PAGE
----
By Christie Walker

Do you hear that telltale ticking sound? “Tick tock, tick tock.” That is the sound of a dozen little warning signs, bells and whistles going off in your lab, indicating it’s time for a new edger. I’ve asked experts in finishing to provide labs with a check list of signs and symptoms that may indicate it’s time for a new edger.


Answer the following 10 questions to see if you should be looking into purchasing a new edger:
1. Is my current edger more than five years old? Am I spending more than 25 percent of the original purchase price annually on repairs or more than 10 percent of production time repairing the unit(s)?
2. Is there any finish work that I do not currently take on because of limited finishing capabilities? Will it be more profitable if I can complete this work within my own lab?
3. Does increasing volume indicate that I should have multiple edgers?
4. Is the number of job types increasing to a point where I would get a better ROI if I had an edger that worked with all job types for example, on drilled, shape edit, or base 8?
5. Are the features on my edger addressing my edging needs?
6. Are the features on my edger allowing me to remain competitive?
7. Are there new edging features that would allow me to expand my business?
8. How much time is spent, reworking jobs as a result of poor edging?
9. Am I losing any business based on inconsistent edging results?
10. Would automation alleviate me of select labor and qualitative concerns regarding the above finishing concerns?
If you answered yes to three or more of the above questions, you might want to look into purchasing a new or additional edger. One of the keys to knowing what to buy is understanding what you want your edger to do for you. To start with, all edgers should have certain qualities. “Your lab edger should be robust, have dependable technology that delivers consistent high quality while edging all lens material for any frame style. Ease-of-use, ease-of-maintenance, and the level of customer service a company provides post-sale, is equally important,” explained Steve Swalgen, Santinelli International.
When it comes to special features, you can save yourself some money if you understand the difference between needs and wants. The best way to get a handle on what you need is to create an inventory of your current jobs.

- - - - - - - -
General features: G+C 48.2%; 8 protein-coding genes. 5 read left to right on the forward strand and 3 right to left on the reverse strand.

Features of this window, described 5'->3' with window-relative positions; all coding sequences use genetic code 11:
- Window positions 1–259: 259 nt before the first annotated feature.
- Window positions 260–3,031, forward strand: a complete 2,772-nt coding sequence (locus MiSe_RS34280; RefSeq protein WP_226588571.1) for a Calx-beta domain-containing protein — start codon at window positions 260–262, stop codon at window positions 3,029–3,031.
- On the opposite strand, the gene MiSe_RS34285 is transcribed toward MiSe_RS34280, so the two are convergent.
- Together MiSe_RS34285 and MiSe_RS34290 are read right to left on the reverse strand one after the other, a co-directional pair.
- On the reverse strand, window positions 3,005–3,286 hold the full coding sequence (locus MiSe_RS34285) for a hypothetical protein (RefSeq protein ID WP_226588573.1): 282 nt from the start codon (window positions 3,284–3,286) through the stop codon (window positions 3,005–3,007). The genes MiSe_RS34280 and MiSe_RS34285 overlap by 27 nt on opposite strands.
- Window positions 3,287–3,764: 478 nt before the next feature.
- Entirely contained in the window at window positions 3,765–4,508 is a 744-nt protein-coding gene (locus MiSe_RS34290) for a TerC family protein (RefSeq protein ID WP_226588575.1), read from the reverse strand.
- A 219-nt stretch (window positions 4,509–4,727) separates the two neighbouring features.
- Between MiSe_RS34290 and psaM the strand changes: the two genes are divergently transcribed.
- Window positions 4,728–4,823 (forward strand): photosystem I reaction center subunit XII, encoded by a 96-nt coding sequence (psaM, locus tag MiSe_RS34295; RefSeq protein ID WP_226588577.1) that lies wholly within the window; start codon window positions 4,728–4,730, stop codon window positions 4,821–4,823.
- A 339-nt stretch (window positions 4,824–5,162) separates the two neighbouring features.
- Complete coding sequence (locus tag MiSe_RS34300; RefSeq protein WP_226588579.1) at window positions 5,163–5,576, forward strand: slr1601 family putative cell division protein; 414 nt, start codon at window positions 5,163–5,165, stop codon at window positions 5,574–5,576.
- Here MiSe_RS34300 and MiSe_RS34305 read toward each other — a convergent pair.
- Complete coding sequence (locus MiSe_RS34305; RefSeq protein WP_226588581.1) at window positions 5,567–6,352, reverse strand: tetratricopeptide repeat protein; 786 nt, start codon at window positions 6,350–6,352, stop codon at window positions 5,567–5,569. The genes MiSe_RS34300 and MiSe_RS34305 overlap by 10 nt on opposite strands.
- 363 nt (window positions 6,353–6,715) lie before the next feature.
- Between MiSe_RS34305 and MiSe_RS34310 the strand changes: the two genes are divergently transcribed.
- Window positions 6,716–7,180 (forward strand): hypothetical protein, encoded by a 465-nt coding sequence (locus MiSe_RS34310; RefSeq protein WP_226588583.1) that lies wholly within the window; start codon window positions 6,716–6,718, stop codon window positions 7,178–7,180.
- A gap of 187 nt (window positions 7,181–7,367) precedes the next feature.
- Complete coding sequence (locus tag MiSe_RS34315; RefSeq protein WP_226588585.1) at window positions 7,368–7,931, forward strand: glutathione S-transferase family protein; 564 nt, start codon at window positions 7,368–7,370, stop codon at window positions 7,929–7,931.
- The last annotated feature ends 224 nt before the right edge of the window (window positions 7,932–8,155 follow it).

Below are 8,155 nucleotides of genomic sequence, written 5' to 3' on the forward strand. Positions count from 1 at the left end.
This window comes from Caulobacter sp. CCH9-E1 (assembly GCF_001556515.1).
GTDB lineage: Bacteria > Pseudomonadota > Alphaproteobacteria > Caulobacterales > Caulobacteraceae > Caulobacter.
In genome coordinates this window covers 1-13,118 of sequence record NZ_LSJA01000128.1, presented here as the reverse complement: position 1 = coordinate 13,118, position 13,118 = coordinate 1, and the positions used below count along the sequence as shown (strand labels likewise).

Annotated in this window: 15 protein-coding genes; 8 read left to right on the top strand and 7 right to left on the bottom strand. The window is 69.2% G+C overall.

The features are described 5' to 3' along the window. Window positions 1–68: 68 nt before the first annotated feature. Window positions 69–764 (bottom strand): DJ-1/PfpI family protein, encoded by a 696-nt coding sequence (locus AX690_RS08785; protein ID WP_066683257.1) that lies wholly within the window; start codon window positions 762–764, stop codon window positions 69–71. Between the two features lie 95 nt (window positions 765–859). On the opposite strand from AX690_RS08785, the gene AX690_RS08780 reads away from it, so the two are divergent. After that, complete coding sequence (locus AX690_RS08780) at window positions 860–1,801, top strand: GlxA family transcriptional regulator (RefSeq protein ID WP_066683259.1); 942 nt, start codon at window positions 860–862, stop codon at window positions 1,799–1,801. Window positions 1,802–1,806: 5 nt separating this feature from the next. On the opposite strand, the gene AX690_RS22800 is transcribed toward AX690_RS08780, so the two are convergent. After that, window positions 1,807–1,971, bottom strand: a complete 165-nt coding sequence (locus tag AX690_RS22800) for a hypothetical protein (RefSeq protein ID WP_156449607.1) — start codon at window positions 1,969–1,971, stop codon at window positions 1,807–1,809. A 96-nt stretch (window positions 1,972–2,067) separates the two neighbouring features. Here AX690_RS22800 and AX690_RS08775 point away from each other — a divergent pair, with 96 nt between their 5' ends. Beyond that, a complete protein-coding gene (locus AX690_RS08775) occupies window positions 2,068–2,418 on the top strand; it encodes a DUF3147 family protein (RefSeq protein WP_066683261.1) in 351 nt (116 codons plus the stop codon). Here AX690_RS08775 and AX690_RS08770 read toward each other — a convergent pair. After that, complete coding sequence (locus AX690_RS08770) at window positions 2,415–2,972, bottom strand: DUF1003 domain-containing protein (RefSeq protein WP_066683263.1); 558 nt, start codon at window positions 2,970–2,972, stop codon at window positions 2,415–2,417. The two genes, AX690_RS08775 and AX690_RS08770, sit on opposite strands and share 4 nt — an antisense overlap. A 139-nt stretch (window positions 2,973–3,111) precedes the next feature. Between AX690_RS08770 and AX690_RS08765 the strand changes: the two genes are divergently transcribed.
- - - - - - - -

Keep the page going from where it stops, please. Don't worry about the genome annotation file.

“It would be a good idea to keep track of an average month’s jobs and find out what percentage fall into which of the categories below,” suggested Jason Smith, marketing manager, Coburn Technologies.
• Drilled Rimless
• Grooved
• Metal
• Plastic
• Custom Work
• Glass, Trivex, Poly

“A basic model edger compared to the model with all the bells and whistles can easily cost you a difference of $10,000 or better. Before you purchase an edger, it’s a good idea to understand which bells and whistles you really need,” added Smith.

“Most edgers have the same basic features (beveling, grooving, drilling and safety beveling), so the question really boils down to three- or five-axis edging and both can have their own advantages,” explained Kevin Paddy, National Optronics. “A five-axis edger allows you to process the more complex style shapes, leaving little limitations. However five-axis edgers can lack some of the basic essentials, such as high-luster polishing and the ability to process small B-dimension frames. While complex shapes are on the rise, they remain less than 10 percent of all jobs edged, therefore in heavy volume operations an industrial three-axis edger may be the better choice. An additional consideration should be automation. Automation is a common practice on industrial edgers and can provide an extremely attractive return on investment.”

Looking at your current needs is just one step in the process. The next step is looking at what you want to offer your customers. Do you see an opportunity to expand your rimless offerings with custom shapes and facets? Can you edge eight-base lenses for sport sun lenses or do you send this work out? Do you want to offer Chemistri sunlenses? Again, just because you want something doesn’t mean it would be worth the extra expense unless you plan to market your new capabilities and take advantage of your investment. It may be time to poll your customers to see what services they would like you to offer in the way of edging options.

“The interesting thing is that all of our clients have different needs. Some are impressed by our unique cutting method that allows them to fit a corrective lens in any frame models. Some are looking for a machine capable of performing special jobs, helping them to meet their clients requests, while others are looking for new technology that has a high throughput and a good accuracy,” said Edo Tortolato, sales engineer, MEI, Srl.